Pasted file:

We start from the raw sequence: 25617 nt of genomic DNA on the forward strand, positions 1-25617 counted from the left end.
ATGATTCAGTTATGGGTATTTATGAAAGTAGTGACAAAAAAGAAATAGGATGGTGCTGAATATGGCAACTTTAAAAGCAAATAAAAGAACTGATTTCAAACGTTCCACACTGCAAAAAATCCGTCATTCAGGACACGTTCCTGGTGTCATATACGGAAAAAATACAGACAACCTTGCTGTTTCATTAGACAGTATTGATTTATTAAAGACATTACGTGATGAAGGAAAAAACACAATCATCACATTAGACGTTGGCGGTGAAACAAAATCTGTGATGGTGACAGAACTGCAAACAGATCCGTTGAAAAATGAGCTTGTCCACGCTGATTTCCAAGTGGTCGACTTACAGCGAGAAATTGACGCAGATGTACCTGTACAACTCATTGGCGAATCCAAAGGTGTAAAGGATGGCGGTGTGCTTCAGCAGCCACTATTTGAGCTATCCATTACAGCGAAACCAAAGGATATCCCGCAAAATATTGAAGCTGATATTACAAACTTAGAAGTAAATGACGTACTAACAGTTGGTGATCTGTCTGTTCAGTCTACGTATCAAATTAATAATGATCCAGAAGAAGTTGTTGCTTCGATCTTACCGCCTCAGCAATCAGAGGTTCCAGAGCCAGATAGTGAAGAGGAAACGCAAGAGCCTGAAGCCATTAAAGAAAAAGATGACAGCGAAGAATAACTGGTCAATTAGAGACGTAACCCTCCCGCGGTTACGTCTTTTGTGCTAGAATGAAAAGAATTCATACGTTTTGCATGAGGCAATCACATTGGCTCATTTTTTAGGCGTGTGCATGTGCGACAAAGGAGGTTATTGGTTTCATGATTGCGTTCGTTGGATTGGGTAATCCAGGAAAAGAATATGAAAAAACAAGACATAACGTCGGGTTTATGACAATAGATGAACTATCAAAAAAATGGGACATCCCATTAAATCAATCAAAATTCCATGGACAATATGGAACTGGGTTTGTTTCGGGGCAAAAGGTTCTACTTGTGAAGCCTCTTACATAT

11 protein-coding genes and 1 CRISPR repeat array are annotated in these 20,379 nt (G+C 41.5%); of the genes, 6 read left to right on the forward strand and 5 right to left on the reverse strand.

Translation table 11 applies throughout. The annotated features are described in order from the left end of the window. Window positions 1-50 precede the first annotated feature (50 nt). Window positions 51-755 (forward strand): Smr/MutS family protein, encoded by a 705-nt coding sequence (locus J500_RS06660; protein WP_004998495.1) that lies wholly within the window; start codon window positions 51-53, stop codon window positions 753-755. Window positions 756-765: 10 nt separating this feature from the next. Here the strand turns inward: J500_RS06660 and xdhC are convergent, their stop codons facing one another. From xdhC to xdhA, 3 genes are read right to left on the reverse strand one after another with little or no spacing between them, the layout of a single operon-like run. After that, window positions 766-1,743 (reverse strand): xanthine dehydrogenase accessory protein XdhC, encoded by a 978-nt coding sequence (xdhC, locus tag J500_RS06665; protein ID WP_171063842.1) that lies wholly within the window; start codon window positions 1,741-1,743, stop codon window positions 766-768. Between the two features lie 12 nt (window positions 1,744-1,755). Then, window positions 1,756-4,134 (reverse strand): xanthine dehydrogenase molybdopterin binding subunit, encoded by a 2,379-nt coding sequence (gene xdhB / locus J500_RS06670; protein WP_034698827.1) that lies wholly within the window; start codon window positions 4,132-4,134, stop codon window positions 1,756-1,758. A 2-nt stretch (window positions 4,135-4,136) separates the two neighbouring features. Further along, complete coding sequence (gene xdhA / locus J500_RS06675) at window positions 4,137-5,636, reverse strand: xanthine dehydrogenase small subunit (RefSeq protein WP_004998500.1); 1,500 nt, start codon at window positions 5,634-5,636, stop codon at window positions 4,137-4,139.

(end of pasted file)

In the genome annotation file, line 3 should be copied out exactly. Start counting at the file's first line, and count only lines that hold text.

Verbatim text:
11 protein-coding genes and 1 CRISPR repeat array are annotated in these 20,379 nt (G+C 41.5%); of the genes, 6 read left to right on the forward strand and 5 right to left on the reverse strand.